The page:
WAIL! | The CBZ Journal | February 2004

Hellinger on Griffo

By Mark Hellinger

Mark Hellinger was the Broadway reporter for the
New York Daily News through most of the roaring twenties. The following was taken from Hellinger's column of May 8, 1927.

In this very heart of Times Square, when the sun goes down and the lights begin to flicker, an elderly man can always be found walking slowly down 42nd Street. Gingerly he picks his way. When he reaches a certain exit in the rear of the Rialto theater, he sits down upon the doorstep. And there, for hours at a time, he sits. And sits. And sits. Thousands of people pass to and fro in front of him. Tall men. Small men. Dapper flappers. Whipper-snappers. To and fro. To and fro. And the old man sits and watches‹day by day, month by month, year by year.

His name is Young Griffo. You don't remember him, do you? Very few people do.

Some 30 years ago, a slim, lithe Australian youth stepped into a Coney Island fight ring. His eyes were as clear as eyes can be. His body glowed. He was Young Griffo, the cleverest featherweight America had ever seen.

No question about his abilities. His adversaries just couldn't hit him. Why, the fellow was superhuman. He could spread a handkerchief, stand upon it and defy you to hit him. He would duck this way and that -- that way and this. "Griffo!" they cried. "Go to it, Griffo! Hooray, Griffo!"

And Griffo went to it. Jabbing, feinting, ducking. One round. Two rounds. Four rounds. Suddenly he stopped playing. His right arm shot out with terrific force. Again. Once again. And his opponent lay senseless on the floor.

Griffo leaped nimbly from the ring. Men pressed forward to clasp his hand. And that night, as was his custom, he stood in a barroom and drank away the thousand dollars he had just earned by being the cleverest fighter in the world.

Some 10 or 11 years ago, when the Rialto theater was thrown open to the public, a dilapidated creature came to be a familiar figure to those who passed. He was a fat man. A greasy man. And generally drunk. But he harmed no one. And asked nothing from anyone. He had a favorite spot. It was on a doorstep in the rear of the theater. Twilight would find him wending his way to that spot. And midnight would find him rising wearily, stretching his arms and plodding off into the darkness.

Since he did no begging and was as meek as a lamb, they allowed this shabby man to enjoy the strange pleasure of sitting still and watching the people pass. When a new policeman eyed him suspiciously, there was always someone to explain that this was Young Griffo. And the reaction was invariably the same.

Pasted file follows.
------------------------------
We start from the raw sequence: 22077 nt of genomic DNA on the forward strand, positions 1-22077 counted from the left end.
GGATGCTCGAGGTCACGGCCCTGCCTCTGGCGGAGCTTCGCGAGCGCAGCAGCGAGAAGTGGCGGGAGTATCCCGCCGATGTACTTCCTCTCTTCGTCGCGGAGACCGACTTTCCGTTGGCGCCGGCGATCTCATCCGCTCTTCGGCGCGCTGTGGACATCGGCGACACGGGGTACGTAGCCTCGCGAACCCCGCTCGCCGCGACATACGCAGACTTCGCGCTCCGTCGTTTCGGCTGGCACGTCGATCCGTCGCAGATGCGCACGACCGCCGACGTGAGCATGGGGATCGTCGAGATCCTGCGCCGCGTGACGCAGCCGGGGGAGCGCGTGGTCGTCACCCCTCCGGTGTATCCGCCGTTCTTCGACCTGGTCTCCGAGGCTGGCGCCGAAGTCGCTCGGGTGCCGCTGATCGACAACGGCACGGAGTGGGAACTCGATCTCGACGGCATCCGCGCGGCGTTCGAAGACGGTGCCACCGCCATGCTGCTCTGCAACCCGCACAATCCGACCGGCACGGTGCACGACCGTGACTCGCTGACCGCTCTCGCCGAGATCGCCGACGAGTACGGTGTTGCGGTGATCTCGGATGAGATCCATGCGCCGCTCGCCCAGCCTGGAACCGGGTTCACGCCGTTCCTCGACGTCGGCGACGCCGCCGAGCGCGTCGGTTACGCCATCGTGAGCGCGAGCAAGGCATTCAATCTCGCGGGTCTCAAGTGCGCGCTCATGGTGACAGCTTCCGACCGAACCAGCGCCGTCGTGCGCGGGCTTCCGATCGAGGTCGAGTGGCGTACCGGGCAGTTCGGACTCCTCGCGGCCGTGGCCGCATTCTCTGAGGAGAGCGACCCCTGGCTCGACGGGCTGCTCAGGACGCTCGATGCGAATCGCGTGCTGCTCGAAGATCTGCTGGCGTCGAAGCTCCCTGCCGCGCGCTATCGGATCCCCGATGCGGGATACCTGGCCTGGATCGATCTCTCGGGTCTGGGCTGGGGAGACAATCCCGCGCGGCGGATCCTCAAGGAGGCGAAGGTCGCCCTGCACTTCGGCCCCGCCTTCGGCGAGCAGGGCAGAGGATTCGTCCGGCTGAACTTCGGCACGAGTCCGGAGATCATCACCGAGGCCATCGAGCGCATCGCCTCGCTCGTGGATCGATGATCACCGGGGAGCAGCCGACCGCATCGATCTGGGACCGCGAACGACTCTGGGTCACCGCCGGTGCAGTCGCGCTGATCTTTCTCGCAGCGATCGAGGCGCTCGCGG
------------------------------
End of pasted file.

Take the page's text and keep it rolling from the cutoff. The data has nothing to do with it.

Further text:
"Is that Young Griffo? You don't say!"

Griffo, if he heard, would make no sign. He would merely blink blearily, sink back and watch the crowds pass on. ...

One evening last week, we walked up to that Rialto doorstep and sat down beside Young Griffo.

"Hain't much to tell," he said. "Hi fought the best of 'em in my day. Made plenty of money. Blew it all long ago. And 'ere I am."

"You've been sitting in this same spot for 10 years or so," we remarked. "What's the idea?"

"I dunno," he said. "I just like it, that's all. You see, I can see most everything that's to be seen from this 'ere spot. Try it yourself. Sit quiet for a while and look about you. I've been settin' here for a long time, I guess. But if I sat here for a thousand years, I don't guess I'd see half there is to be seen. Try it yourself." So we, too, watched. People. People. Girls hurrying to dates. Boys rushing to avoid dates. Policemen. Cab drivers. Grandpas. Drama. Comedy. Stupidity. Laughter. Tears. People. People. People.

"Always liked crowds," Griffo was saying. "That time I fought Ike Weir, the Belfast Soldier. What a crowd turned hout that night! Won't forget that hin in a 'urry, I won't. "Sure. Always liked crowds. Wish I'd saved a little o' the dough some o' them crowds paid to see me fight. But there ain't no use wishin', is there?"

We nodded and he smiled and we left him. And, on the way downtown, we pondered on the sadness of it all.

There was a man who had lived and thrived on the hoorays of the crowds. Every time the gong rang for the opening of a round, the applause of the fight fans rang in his ears. And now what has he?

He just sits. And sits. And sits. The only gong he hears is the clang of the trolley car as it bounces over the tracks. And the only applause that reaches his ears trickles out from the movie theater as the patrons cheer the newsreel that shows them Jack Dempsey and Gene Tunney. ...

Just before writing this story, we stopped off at the corner cigar store to see the Old Timer. "Say," we said, "you're a great fight fan. We want to do a story on Young Griffo. Remember him?"

"Remember him?" the Old Timer cried. "Say, he was the greatest little fighter I ever saw. There was nobody in the world at his weight that could touch him."

He looked at us.

"When you write your story," he said, "give Griffo a break. I don't know where he is or what's happened to him. But take it from me, he was one of the finest fighters the world ever saw. Give him a break, will you?"

We nodded, lit a cigarette and departed. Coming into our office, we wandered into the sporting department and there we met a young boxing writer.

"Say," we said. "Have you any record books handy? We want to do a story on Young Griffo."

The young man looked at us. "Young Griffo?" he puzzled. "That old pug? What the devil makes you want to write a story on that old has-been?"

And that, Roscoe, is just the way the world goes. ...

Seven months after Mark Hellinger published this column, Young Griffo was dead.

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